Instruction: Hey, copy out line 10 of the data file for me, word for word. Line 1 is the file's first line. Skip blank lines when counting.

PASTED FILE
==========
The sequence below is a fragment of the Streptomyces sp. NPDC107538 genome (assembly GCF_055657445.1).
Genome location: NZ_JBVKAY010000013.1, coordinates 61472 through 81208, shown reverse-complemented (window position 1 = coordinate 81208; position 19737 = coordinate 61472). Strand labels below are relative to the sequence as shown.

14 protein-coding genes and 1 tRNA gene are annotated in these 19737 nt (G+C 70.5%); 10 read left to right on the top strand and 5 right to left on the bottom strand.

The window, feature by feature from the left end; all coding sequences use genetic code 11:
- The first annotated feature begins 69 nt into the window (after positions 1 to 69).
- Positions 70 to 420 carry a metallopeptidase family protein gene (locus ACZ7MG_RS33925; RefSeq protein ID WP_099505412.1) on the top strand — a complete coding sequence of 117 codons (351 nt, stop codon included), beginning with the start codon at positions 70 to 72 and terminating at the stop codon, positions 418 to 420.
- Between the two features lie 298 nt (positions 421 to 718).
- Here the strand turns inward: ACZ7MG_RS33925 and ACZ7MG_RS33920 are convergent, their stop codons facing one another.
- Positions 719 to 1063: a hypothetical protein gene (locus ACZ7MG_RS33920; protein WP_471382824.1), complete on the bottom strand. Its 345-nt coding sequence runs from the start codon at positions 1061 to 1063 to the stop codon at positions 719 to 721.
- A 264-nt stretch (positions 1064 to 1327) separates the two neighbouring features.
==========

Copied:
- A 264-nt stretch (positions 1064 to 1327) separates the two neighbouring features.